|BUFFON AND THE PROBLEM OF SPECIES|
THE JOHNS HOPKINS UNIVERSITY
THERE is no chapter of the history of the theory of organic evolution more confused or more controverted than that which relates to the position of Buffon. Upon one point, indeed, nearly all expositors of the "Histoire Naturelle" are agreed—namely, that Buffon's own expressions on the subject, if taken at their face value, contradict one another. But upon the questions whether his utterances were meant to be taken at their face value; whether, by a due consideration of dates, the contradictions can not be regarded as consecutive steps in a logical progress of doctrine; whether he was in the main a partisan or an opponent of transformism: upon these questions both the biographers of Buffon and the historians of evolutionism are greatly at variance.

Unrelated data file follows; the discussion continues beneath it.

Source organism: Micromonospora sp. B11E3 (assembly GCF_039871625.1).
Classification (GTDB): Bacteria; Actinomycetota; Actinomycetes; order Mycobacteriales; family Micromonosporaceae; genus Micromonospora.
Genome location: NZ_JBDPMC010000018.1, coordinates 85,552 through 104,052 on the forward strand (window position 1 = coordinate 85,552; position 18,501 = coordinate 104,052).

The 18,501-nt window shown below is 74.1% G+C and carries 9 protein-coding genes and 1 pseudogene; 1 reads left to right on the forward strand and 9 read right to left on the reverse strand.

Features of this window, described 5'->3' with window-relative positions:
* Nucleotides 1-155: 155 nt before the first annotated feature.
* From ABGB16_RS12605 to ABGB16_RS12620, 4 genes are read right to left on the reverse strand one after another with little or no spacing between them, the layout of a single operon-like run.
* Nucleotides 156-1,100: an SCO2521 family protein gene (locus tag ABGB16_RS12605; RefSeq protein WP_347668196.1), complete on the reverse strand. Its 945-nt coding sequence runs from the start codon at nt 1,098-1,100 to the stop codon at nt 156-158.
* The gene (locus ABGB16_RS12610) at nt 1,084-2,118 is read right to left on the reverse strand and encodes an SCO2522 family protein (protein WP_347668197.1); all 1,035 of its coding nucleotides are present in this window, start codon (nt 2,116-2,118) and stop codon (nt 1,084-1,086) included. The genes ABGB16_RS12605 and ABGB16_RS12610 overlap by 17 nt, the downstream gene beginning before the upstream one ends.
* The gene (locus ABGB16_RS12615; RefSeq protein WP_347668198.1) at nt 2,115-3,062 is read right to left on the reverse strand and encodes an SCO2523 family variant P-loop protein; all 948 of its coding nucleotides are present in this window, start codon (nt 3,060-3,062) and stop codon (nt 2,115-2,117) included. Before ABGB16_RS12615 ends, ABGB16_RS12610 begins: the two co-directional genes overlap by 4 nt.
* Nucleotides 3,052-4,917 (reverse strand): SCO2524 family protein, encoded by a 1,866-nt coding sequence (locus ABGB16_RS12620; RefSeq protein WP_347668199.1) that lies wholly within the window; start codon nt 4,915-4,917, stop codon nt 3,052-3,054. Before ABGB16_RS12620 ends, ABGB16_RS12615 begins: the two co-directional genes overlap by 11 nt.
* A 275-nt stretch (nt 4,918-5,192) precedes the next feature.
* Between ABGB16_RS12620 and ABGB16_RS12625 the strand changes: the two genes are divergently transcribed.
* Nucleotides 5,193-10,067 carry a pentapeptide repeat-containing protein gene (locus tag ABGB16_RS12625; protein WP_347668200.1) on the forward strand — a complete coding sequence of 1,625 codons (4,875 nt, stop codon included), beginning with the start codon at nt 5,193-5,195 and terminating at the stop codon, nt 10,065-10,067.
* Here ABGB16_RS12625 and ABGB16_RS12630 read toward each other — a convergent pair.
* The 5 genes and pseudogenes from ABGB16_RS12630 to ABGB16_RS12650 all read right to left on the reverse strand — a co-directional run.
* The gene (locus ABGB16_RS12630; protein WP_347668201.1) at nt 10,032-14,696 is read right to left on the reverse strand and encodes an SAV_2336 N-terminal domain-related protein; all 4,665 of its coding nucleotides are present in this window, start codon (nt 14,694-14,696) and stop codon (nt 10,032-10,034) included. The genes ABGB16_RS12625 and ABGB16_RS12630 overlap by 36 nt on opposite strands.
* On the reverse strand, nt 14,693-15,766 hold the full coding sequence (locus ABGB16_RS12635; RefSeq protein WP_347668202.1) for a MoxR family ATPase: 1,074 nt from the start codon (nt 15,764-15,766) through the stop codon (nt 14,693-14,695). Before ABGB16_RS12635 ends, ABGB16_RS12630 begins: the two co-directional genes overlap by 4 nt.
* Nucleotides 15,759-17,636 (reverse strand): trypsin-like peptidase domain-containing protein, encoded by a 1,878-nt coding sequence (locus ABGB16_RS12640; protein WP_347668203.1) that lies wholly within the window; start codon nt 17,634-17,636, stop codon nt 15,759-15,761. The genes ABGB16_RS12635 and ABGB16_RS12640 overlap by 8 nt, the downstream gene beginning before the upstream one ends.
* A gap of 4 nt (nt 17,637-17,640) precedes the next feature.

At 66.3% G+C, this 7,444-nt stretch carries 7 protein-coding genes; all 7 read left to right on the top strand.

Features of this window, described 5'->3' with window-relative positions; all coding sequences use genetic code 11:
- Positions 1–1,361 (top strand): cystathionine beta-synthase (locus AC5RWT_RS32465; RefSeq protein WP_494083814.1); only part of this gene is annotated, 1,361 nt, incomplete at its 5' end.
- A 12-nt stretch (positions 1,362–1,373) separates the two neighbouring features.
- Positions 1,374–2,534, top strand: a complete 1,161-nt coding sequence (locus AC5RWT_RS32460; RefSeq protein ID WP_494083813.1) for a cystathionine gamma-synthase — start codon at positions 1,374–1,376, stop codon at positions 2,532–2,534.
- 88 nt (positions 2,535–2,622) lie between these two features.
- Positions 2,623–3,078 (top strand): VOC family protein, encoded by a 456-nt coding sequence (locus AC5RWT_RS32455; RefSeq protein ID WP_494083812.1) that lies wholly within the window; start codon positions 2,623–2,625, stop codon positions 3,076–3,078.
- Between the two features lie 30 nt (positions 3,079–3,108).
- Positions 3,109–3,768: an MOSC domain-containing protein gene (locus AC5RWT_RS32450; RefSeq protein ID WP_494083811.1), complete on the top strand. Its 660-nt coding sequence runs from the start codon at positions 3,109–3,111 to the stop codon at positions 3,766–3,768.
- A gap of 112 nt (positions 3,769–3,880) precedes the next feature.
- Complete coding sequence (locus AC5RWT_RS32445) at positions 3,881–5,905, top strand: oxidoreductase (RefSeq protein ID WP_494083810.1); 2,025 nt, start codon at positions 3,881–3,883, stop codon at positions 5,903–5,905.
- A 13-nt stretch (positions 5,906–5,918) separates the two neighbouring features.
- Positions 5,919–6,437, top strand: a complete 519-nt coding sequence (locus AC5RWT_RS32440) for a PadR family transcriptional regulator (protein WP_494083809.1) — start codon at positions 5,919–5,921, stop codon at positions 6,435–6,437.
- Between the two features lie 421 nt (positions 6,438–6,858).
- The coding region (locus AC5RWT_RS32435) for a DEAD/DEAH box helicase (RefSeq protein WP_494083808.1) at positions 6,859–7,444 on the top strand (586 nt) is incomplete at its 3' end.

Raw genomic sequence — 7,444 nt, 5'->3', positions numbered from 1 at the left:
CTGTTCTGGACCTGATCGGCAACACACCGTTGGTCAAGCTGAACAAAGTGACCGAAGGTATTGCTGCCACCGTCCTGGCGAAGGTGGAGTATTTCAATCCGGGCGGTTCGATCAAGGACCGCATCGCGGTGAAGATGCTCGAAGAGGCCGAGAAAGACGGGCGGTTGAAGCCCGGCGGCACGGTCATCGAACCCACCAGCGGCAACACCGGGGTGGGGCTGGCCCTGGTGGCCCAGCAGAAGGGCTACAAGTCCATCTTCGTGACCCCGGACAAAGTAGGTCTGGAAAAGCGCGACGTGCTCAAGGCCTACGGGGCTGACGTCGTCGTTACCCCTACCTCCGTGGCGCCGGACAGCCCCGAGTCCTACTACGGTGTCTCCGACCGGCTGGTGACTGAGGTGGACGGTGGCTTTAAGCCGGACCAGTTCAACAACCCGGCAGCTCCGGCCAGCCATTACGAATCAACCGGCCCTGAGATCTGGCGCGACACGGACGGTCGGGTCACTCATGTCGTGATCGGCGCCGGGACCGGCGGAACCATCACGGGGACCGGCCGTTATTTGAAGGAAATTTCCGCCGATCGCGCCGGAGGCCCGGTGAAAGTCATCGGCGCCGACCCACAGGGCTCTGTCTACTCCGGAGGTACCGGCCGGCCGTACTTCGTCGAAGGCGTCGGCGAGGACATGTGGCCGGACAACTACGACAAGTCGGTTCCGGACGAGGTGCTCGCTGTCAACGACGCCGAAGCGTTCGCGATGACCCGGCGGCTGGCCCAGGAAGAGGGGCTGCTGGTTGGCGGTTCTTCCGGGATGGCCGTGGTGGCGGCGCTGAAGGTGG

The rival interpretations fall into six groups: (1) Older writers of the anti-evolutionary school, such as Cuvier and Flourens, while admitting that (in the words of Flourens) "the ideas of Buffon were constantly subject to profound mutations," were wont to maintain that in the last analysis and in the long run he must be counted among the defenders of the doctrine of immutability of species. Among recent writers Packard gives a similar account; while he recognizes "tentative" evolutionistic utterances in the "Histoire Naturelle," he opines that Buffon himself "did not always take them seriously, but rather jotted them down as passing thoughts." (2) One of the earlier French evolutionists, Isidore Geoffroy St. Hilaire, contended that there was no mere fluctuation in Buffon's teaching, but simply an orderly movement of thought from one position to another.
- In his "Histoire Naturelle Générale, "Vol. II., 1859. His account is translated in Butler's "Evolution Old and New."